The Delta Township Fire Department provides definitive fire protection and emergency medical care for the residents of the township, as well as mutual aid to our surrounding municipalities. The Fire Department has the responsibility to raise the level of public awareness relating to life safety and family protection plans during disasters; teach and inform the public of fire dangers, communicable diseases, and medical life-safety procedures; train all fire department personnel in the latest techniques, standards, and equipment used in the fire, rescue, and emergency medical fields; and to work in partnership with surrounding jurisdictions and to maintain appropriate levels of emergency response through automatic response and mutual aid programs.
Delta Township residents must obtain a burning permit for any burning within the township. There is no charge to
obtain a burning permit and it is valid for the entire calendar year.
Please note that burning of yard waste is ONLY allowed in areas zoned agricultural. Small recreational fires are allowed in areas zoned
residential if the appropriate permit has been issued by the fire department.
No grass, leaves, garden debris, twigs, etc. may be burned in areas zoned residential. Burning permits must be obtained at the Central Fire Station located at 811 North Canal Road during normal business hours. Please call 517.321.6622 for further information. There is no charge to obtain a burning permit. The Delta Township Burning Ordinance is strictly enforced.
Contact the Department
7710 W. Saginaw Hwy.
Lansing, MI 48917
Ph: (517) 321-6622
Fx: (517) 323-8583
Chief John Clark
Delta Township Fire Chief
Department Administrative Staff:
Chf. Mike Roman – Assistant Fire Chief
Channyn Streeter – Department Assistant
Insp. Mike Roberts – Fire Inspector
Cpt. Ken Van Hall – EMS/Training Captain
Regional Shared Services Study
Fire departments from the Cities of Lansing and East Lansing, and Townships of Meridian, Lansing, Delta, and Delhi collaborated to undertake the study which was initiated on November 30, 2011.
The Shared Public Services Study was conducted by Plante & Moran. It was partially funded by a Michigan Municipal League Foundation(MMLF) grant, geared to assisting local units of government with identifying opportunities for shared services. Executive Sponsors of the $77,000 study include the MMLF, the six participating municipalities, the Local Economic Area Partnership (LEAP) and the Lansing Regional Chamber of Commerce (LRCC). The Study entailed a preliminary financial and operational analysis of existing fire resources and contains a range of recommendations for enhancing emergency response times, reducing operating costs and increasing efficiency. It proposes a careful, phased approach to service sharing, building upon existing cooperative initiatives. Existing efforts include regional Haz-Mat response, special technical rescue, joint training, and purchasing, as well as mutual aid agreements.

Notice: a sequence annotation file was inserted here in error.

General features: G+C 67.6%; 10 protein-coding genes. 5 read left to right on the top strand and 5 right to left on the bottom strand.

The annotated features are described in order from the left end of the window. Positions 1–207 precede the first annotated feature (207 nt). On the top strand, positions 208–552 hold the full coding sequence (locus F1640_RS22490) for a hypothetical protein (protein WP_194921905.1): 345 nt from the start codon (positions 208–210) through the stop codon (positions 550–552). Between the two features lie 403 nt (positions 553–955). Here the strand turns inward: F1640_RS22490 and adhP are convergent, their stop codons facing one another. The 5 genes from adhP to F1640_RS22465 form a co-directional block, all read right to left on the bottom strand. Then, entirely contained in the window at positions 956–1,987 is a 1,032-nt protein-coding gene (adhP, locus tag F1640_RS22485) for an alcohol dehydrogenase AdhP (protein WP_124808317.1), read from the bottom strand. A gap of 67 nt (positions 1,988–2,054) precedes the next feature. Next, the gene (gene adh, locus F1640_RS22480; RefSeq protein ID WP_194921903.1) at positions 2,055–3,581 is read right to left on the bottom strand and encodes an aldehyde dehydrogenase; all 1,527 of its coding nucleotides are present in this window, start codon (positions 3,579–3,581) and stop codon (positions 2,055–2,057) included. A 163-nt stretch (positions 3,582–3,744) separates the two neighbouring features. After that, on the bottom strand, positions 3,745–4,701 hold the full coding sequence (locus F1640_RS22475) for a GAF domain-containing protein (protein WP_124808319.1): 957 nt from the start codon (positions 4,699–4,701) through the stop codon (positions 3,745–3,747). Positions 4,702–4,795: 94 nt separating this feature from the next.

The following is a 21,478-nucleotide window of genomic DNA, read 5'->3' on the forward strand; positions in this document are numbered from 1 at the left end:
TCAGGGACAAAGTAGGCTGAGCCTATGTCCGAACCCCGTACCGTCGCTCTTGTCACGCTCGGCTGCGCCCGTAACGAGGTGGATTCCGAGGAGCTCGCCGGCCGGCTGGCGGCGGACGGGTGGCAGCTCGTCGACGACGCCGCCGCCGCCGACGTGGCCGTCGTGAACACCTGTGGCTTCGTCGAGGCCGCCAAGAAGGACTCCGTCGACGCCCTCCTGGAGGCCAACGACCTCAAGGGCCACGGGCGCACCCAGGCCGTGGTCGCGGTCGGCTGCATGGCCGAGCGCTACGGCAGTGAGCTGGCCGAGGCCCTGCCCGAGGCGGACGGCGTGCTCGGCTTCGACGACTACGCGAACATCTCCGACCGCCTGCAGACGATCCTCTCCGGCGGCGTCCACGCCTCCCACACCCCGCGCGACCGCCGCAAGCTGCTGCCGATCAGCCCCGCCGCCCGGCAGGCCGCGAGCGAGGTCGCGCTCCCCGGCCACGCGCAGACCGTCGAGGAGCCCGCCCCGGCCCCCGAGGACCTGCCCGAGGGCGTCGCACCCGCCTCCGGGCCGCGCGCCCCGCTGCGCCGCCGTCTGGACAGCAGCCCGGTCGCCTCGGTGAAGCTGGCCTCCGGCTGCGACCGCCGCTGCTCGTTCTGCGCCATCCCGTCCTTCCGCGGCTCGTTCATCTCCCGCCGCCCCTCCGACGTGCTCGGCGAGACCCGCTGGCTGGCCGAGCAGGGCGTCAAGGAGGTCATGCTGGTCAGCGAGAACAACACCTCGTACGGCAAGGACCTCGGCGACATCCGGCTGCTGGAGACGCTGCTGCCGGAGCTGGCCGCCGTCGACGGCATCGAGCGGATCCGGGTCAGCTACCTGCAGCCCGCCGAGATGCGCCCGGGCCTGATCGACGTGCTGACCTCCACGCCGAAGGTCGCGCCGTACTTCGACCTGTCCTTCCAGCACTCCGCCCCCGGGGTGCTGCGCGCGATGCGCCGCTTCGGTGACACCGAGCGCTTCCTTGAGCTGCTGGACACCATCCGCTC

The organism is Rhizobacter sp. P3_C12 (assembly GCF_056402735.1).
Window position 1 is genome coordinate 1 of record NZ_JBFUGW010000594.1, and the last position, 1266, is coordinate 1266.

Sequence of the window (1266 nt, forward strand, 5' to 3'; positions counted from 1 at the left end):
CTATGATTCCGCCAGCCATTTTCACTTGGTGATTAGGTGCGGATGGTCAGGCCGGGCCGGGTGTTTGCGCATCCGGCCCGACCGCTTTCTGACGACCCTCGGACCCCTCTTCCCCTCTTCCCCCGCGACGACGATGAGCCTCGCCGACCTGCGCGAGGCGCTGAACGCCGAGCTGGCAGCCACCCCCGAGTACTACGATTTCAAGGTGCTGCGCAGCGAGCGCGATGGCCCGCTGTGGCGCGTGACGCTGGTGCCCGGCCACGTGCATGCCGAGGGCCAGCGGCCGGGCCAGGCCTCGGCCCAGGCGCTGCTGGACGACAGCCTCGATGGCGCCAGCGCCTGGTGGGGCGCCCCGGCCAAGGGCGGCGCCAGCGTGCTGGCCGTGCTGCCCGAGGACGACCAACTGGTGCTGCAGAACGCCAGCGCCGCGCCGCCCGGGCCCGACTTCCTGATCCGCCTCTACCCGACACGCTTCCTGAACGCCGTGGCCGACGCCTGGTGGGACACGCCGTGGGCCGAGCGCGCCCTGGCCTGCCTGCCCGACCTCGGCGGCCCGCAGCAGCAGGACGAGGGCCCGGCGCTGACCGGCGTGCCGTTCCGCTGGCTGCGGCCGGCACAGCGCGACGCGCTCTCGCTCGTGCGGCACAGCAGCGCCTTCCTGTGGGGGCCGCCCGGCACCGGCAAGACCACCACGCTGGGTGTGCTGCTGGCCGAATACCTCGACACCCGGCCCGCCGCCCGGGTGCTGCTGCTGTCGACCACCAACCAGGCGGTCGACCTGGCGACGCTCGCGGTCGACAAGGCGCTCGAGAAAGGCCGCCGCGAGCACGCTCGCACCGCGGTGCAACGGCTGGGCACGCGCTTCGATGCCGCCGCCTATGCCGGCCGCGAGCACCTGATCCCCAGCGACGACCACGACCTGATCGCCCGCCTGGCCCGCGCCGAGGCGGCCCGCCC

Child’s Guide to Emergency Help – Dial 911
911 is your emergency telephone number. You need to know how and when to call 911 in case you ever need help. You can reach fire and police departments and ambulance services by dialing 9-1-1.
When to call 911
There are four reasons to call 911.
- To get help for someone who is hurt or very sick.
- If you smell smoke or see a fire.
- If you see someone stealing something or hurting someone.
- If you need emergency help fast for any reason.
REMEMBER: Don’t call 911 to ask questions or to play a joke. This number is for emergencies only.
How to make an emergency call to 911:
- Stay calm. Don’t get excited. Take a deep breath.
- Dial 911 right away. Don’t wait for someone else to call.
- Tell the person who answers the phone exactly what is wrong, like this:
“… my house is on fire.”
“… there was just a car accident in front of my house.”
“… my Daddy is hurt – he fell off a ladder and can’t move.”
“… I’m home alone and someone is trying to break in.”
- Tell them the exact address where the emergency is … be sure to give the FULL address, including your apartment number if you live in an apartment.
- Tell them the phone number you are calling from. If you are not at the same address as the emergency, tell them the address where you are.
- Tell them your name.
DO NOT HANG UP …until the person on the telephone tells you to. They may need to ask you more questions to help the fire, police or ambulance find you. They will also tell you what to do until help arrives.